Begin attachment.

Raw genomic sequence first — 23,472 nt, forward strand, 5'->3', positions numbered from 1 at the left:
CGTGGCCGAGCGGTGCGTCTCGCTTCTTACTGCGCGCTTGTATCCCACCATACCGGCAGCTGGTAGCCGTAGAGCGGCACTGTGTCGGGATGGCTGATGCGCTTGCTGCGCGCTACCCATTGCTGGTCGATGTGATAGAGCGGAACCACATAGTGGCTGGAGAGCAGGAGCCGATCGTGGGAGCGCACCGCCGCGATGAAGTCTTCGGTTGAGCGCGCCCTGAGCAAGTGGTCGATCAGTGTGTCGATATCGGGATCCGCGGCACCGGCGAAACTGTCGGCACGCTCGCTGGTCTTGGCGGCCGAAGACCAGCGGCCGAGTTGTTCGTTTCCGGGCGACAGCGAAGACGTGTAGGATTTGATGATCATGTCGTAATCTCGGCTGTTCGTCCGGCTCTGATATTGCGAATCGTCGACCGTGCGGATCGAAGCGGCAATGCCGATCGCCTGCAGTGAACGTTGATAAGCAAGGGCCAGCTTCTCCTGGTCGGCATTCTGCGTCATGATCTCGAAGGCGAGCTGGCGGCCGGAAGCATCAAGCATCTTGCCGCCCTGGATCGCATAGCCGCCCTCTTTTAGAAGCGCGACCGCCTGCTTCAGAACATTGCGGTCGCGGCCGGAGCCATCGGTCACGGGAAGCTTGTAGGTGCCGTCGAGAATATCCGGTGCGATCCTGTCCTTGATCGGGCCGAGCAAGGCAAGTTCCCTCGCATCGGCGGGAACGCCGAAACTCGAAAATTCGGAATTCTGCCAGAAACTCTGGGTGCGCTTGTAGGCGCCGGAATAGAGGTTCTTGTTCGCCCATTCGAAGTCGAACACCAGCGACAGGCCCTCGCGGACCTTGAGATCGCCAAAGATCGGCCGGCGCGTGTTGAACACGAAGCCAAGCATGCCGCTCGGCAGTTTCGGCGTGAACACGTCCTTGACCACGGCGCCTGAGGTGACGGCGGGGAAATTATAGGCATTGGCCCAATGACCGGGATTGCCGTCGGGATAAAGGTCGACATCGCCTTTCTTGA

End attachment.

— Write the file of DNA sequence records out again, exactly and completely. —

Raw genomic sequence first — 23,472 nt, forward strand, 5'->3', positions numbered from 1 at the left:
CGTGGCCGAGCGGTGCGTCTCGCTTCTTACTGCGCGCTTGTATCCCACCATACCGGCAGCTGGTAGCCGTAGAGCGGCACTGTGTCGGGATGGCTGATGCGCTTGCTGCGCGCTACCCATTGCTGGTCGATGTGATAGAGCGGAACCACATAGTGGCTGGAGAGCAGGAGCCGATCGTGGGAGCGCACCGCCGCGATGAAGTCTTCGGTTGAGCGCGCCCTGAGCAAGTGGTCGATCAGTGTGTCGATATCGGGATCCGCGGCACCGGCGAAACTGTCGGCACGCTCGCTGGTCTTGGCGGCCGAAGACCAGCGGCCGAGTTGTTCGTTTCCGGGCGACAGCGAAGACGTGTAGGATTTGATGATCATGTCGTAATCTCGGCTGTTCGTCCGGCTCTGATATTGCGAATCGTCGACCGTGCGGATCGAAGCGGCAATGCCGATCGCCTGCAGTGAACGTTGATAAGCAAGGGCCAGCTTCTCCTGGTCGGCATTCTGCGTCATGATCTCGAAGGCGAGCTGGCGGCCGGAAGCATCAAGCATCTTGCCGCCCTGGATCGCATAGCCGCCCTCTTTTAGAAGCGCGACCGCCTGCTTCAGAACATTGCGGTCGCGGCCGGAGCCATCGGTCACGGGAAGCTTGTAGGTGCCGTCGAGAATATCCGGTGCGATCCTGTCCTTGATCGGGCCGAGCAAGGCAAGTTCCCTCGCATCGGCGGGAACGCCGAAACTCGAAAATTCGGAATTCTGCCAGAAACTCTGGGTGCGCTTGTAGGCGCCGGAATAGAGGTTCTTGTTCGCCCATTCGAAGTCGAACACCAGCGACAGGCCCTCGCGGACCTTGAGATCGCCAAAGATCGGCCGGCGCGTGTTGAACACGAAGCCAAGCATGCCGCTCGGCAGTTTCGGCGTGAACACGTCCTTGACCACGGCGCCTGAGGTGACGGCGGGGAAATTATAGGCATTGGCCCAATGACCGGGATTGCCGTCGGGATAAAGGTCGACATCGCCTTTCTTGA